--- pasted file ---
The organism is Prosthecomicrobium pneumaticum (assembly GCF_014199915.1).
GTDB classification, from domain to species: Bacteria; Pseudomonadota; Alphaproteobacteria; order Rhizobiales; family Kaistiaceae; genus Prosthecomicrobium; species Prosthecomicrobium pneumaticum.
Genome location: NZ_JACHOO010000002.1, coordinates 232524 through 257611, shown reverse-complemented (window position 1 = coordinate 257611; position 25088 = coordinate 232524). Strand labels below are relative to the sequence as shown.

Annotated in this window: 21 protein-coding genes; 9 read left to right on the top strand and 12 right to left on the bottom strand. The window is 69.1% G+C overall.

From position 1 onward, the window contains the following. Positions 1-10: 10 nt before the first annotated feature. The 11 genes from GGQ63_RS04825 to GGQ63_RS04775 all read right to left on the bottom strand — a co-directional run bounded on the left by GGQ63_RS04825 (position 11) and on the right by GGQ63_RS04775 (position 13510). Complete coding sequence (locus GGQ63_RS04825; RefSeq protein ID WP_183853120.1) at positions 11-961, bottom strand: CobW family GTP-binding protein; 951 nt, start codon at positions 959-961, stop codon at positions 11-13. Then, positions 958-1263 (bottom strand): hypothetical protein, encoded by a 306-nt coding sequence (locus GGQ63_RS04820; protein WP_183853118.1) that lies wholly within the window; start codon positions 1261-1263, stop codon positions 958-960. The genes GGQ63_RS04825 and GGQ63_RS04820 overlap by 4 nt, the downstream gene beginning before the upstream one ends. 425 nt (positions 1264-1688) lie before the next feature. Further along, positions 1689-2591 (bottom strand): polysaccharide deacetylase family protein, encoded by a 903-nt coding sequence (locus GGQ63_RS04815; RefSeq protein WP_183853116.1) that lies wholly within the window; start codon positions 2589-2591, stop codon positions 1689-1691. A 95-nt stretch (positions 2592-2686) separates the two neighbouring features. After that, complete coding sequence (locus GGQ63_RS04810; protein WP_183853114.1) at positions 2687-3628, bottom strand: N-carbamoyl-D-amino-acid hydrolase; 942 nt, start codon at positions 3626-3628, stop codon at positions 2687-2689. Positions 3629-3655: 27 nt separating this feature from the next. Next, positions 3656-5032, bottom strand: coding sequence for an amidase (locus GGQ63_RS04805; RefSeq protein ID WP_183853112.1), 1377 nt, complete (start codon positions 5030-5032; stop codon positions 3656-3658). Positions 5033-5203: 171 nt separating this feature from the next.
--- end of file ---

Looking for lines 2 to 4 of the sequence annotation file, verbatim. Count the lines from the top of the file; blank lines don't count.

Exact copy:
GTDB classification, from domain to species: Bacteria; Pseudomonadota; Alphaproteobacteria; order Rhizobiales; family Kaistiaceae; genus Prosthecomicrobium; species Prosthecomicrobium pneumaticum.
Genome location: NZ_JACHOO010000002.1, coordinates 232524 through 257611, shown reverse-complemented (window position 1 = coordinate 257611; position 25088 = coordinate 232524). Strand labels below are relative to the sequence as shown.

Annotated in this window: 21 protein-coding genes; 9 read left to right on the top strand and 12 right to left on the bottom strand. The window is 69.1% G+C overall.